For Every One by Jason Reynolds – Book Review

One thing

I am certain of

is that this

road less traveled has

in fact

been traveled by more suckers

than you think.

– For Everyone, Jason Reynolds


Originally performed at the Kennedy Center for the unveiling of the Martin Luther King Jr. Memorial, and later as a tribute to Walter Dean Myers, this stirring and inspirational poem is New York Times bestselling author and National Book Award finalist Jason Reynolds’s rallying cry to the dreamers of the world.

For Every One is just that: for every one. For every one person. For every one dream. But especially for every one kid. The kids who dream of being better than they are. Kids who dream of doing more than they almost dare to dream. Kids who are like Jason Reynolds, a self-professed dreamer. Jason does not claim to know how to make dreams come true; he has, in fact, been fighting on the front line of his own battle to make his own dreams a reality. He expected to make it when he was sixteen. Then eighteen. Then twenty-five. Now, some of those expectations have been realized. But others, the most important ones, lay ahead, and a lot of them involve kids, how to inspire them. All the kids who are scared to dream, or don’t know how to dream, or don’t dare to dream because they’ve NEVER seen a dream come true. Jason wants kids to know that dreams take time. They involve countless struggles. But no matter how many times a dreamer gets beat down, the drive and the passion and the hope never fully extinguish—because just having the dream is the start you need, or you won’t get anywhere anyway, and that is when you have to take a leap of faith.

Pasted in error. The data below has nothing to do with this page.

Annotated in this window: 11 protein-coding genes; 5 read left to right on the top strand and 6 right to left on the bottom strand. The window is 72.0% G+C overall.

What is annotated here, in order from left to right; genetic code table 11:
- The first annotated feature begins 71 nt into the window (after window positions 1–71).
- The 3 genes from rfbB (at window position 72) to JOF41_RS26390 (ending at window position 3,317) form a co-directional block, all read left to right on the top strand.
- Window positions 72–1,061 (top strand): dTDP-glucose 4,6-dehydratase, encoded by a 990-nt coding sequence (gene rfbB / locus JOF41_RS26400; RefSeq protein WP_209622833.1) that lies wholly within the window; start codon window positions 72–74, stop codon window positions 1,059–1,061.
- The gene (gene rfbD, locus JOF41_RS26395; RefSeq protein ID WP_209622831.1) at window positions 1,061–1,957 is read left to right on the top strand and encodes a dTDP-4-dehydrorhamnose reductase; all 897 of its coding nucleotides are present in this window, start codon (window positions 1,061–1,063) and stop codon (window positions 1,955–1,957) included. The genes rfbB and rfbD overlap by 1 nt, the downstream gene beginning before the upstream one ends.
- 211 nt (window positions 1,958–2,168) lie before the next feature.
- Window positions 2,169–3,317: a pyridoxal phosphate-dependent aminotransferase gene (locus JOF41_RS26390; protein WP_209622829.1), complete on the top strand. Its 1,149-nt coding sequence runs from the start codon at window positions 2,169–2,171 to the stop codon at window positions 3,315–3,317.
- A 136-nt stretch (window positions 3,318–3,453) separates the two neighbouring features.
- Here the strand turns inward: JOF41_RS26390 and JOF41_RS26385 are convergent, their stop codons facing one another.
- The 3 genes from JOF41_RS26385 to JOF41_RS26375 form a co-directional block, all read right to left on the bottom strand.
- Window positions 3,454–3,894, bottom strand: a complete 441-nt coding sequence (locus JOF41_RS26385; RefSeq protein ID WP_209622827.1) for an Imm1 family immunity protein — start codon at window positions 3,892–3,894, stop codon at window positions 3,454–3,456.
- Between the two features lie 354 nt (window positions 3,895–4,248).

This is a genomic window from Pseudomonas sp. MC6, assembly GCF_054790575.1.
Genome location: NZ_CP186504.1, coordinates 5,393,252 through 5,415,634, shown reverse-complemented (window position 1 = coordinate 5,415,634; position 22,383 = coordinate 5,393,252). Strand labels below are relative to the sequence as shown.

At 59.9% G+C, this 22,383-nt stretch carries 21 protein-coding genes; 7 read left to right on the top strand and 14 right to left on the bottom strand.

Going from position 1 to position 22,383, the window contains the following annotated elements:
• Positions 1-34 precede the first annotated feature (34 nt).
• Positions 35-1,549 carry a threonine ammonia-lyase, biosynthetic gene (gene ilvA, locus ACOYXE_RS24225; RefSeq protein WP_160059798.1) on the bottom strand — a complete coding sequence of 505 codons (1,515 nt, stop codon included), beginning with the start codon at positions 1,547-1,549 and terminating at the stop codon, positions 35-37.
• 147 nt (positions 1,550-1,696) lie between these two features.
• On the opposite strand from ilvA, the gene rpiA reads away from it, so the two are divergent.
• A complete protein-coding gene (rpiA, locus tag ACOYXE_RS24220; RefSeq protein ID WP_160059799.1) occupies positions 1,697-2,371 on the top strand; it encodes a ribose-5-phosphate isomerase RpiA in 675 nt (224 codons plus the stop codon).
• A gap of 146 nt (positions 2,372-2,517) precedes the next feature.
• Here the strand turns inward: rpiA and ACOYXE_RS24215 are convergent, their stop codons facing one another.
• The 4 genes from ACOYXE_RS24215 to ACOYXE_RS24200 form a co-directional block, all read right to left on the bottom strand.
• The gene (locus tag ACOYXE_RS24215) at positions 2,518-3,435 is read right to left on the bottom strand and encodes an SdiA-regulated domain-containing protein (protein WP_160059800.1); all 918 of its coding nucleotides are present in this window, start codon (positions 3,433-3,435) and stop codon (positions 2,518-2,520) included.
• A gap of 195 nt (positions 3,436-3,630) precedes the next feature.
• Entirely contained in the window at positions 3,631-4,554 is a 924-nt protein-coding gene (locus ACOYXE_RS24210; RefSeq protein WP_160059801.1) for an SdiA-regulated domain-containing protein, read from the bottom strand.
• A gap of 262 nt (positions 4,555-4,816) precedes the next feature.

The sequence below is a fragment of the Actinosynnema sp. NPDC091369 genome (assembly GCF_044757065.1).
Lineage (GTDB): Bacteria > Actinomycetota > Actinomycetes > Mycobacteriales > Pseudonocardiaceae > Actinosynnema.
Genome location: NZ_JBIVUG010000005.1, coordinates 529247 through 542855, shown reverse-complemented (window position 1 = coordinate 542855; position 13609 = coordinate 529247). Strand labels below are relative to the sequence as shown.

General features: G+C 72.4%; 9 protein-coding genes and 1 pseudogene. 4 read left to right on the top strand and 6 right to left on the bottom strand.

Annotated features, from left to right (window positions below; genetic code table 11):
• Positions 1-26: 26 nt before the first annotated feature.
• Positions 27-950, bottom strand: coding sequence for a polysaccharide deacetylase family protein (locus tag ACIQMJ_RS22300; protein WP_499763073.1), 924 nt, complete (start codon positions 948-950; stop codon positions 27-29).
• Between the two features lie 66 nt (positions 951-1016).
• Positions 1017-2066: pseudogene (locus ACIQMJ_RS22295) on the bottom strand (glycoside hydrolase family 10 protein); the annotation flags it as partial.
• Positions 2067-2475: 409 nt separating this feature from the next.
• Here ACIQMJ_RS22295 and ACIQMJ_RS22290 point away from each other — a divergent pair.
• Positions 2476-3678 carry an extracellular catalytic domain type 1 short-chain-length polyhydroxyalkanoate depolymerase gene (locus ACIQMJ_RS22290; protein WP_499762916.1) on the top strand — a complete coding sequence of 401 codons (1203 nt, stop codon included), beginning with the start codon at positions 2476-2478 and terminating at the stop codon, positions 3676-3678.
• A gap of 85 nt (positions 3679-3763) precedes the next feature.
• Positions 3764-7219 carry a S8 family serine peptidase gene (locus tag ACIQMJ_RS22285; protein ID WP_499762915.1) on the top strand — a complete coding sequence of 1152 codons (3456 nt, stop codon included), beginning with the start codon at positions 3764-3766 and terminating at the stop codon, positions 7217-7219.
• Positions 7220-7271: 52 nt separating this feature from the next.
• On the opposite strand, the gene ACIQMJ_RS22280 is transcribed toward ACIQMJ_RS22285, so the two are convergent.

For Every One is the first book I’ve ever read by Jason Reynolds.

I always complain about poetry. It’s one of my least favorite forms of writing.

It’s not because I can’t find it beautiful, but as Jenn likes to say, I’m too literal. I don’t like to break down every single thing that I read. I love dynamic stories and having to think, but I’ve never enjoyed the structure of poems.

However, I picked up Reynolds For Every One when I was in a poor mood one day and began reading his note to the reader. I was moved by the note so much that I almost started crying in the book store. Now, this could have been because I was in an exceptionally bad mood, but I like to equate it to Reynolds really striking a cord with me.

For Every One is an anthem to dreamers.

As an adult, it’s easy to forget that we have dreams. Work and life take over and everything just becomes about surviving.

But Reynolds reminds the reader that dreaming is necessary. He describes dreams as whisper that if silenced would make life dull.

Reynolds manages to create a poem that hangs heavy on the readers heart because it’s not just relateable, but a reminder that in order to live a meaningful life we must dream.

In the end, I gave 5/5 stars to For Every One. Even my dislike of poetry couldn’t stop Reynolds from enchanting me.

Have you read For Every One? What did you think? If not, do you think you’ll read it?

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